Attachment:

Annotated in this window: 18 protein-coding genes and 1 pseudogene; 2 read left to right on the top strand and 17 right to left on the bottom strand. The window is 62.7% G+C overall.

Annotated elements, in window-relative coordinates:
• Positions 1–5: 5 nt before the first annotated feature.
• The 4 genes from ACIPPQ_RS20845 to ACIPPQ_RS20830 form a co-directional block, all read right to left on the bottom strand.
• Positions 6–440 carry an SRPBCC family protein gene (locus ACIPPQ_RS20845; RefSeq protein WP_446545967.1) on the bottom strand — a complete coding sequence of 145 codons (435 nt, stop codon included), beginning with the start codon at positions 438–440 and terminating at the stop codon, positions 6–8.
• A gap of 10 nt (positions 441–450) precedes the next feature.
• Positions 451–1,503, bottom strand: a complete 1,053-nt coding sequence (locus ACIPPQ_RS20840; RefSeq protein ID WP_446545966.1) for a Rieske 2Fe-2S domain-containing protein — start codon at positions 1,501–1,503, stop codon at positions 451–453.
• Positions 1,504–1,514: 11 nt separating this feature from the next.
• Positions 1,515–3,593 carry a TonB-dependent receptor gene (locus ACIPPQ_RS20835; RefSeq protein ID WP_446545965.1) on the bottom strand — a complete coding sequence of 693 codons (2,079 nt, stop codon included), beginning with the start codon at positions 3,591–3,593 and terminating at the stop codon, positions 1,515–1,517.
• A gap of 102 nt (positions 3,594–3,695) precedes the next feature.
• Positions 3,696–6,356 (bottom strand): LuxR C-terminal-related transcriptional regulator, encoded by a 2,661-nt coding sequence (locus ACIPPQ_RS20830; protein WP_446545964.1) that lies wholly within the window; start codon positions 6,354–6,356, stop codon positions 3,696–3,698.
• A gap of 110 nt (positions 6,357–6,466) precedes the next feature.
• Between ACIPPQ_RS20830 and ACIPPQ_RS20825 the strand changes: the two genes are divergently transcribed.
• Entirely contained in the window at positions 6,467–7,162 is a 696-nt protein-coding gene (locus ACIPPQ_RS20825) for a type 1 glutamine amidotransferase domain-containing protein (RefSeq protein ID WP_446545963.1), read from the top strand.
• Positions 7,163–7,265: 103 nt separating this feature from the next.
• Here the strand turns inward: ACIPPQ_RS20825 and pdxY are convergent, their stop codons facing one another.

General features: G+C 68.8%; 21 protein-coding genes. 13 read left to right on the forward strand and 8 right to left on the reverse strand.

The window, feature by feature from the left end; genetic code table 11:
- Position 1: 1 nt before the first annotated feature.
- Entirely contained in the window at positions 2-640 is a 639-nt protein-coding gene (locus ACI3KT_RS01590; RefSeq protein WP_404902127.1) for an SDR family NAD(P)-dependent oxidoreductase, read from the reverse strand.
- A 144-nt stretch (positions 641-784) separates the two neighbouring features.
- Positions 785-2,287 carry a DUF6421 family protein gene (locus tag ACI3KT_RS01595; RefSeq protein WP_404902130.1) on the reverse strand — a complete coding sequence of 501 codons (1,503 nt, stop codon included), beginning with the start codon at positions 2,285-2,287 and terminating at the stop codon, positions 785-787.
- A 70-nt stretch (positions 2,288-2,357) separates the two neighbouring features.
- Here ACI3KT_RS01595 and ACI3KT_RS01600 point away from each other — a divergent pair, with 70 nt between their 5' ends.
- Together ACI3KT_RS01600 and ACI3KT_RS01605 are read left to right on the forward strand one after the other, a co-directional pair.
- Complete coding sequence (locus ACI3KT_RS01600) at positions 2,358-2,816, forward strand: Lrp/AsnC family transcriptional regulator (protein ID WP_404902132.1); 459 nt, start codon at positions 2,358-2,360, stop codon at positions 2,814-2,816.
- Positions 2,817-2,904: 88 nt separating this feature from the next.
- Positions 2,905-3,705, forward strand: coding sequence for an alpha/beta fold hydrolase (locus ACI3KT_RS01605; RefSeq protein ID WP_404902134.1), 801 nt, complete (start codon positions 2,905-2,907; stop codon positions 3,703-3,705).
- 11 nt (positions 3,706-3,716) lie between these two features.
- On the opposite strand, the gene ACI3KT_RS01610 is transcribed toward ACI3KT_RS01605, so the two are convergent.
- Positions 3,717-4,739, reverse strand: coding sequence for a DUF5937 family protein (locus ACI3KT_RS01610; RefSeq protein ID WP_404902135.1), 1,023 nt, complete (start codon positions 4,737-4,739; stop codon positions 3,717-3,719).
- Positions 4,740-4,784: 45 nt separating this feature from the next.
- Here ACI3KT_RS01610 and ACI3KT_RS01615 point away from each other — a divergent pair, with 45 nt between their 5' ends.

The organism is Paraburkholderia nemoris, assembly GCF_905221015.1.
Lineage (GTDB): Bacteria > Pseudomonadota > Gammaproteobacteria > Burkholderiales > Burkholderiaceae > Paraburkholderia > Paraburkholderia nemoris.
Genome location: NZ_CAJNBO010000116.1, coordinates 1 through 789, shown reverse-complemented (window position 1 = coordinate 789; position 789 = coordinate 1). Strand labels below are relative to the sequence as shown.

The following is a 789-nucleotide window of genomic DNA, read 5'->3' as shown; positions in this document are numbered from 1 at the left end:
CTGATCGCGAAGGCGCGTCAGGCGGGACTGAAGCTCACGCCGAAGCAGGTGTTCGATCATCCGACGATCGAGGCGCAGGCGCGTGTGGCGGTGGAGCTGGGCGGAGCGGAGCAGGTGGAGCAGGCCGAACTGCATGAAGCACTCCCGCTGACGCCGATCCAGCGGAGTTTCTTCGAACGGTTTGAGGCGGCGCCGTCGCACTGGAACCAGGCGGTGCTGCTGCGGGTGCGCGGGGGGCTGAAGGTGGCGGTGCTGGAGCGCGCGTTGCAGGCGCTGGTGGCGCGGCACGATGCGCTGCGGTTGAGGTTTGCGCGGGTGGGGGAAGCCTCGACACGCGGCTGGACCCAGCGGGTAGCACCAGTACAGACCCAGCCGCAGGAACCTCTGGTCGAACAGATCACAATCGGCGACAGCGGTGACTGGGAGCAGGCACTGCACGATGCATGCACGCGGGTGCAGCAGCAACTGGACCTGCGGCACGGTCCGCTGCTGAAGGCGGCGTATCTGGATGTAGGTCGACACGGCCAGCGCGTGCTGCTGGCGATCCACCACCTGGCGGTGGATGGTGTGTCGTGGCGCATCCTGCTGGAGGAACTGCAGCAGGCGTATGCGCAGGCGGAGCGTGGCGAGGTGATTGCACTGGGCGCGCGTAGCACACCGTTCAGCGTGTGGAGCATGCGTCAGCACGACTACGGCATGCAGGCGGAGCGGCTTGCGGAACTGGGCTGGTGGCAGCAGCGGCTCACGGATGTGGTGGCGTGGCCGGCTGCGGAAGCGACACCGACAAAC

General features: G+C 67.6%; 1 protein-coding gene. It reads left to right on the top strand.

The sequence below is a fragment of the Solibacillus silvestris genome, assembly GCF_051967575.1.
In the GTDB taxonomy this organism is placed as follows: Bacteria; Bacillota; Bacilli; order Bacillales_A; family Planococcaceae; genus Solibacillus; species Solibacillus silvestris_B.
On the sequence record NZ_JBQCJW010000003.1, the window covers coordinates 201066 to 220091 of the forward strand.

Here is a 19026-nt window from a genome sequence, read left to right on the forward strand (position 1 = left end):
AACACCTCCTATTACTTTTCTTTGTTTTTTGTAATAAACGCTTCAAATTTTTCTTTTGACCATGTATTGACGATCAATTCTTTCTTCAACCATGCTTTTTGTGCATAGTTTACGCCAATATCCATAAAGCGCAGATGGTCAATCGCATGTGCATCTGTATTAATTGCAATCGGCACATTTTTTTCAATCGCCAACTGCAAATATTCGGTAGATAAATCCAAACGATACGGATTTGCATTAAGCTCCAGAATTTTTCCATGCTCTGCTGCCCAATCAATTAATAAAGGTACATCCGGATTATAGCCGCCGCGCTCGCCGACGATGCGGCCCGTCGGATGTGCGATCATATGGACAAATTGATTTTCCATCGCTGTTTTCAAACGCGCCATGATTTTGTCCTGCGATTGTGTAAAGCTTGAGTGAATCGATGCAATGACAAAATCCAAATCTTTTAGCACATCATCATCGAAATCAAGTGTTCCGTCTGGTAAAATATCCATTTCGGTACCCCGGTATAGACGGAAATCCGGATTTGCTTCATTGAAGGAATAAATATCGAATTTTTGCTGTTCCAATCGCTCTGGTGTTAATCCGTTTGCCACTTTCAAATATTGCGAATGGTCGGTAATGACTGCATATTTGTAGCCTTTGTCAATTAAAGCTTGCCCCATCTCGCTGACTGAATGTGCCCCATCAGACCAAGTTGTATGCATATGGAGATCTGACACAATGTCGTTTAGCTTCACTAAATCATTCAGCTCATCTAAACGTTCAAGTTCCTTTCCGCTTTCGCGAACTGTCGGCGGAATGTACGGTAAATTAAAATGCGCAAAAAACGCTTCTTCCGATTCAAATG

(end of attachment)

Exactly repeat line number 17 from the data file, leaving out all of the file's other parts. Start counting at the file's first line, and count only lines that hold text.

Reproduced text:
General features: G+C 68.8%; 21 protein-coding genes. 13 read left to right on the forward strand and 8 right to left on the reverse strand.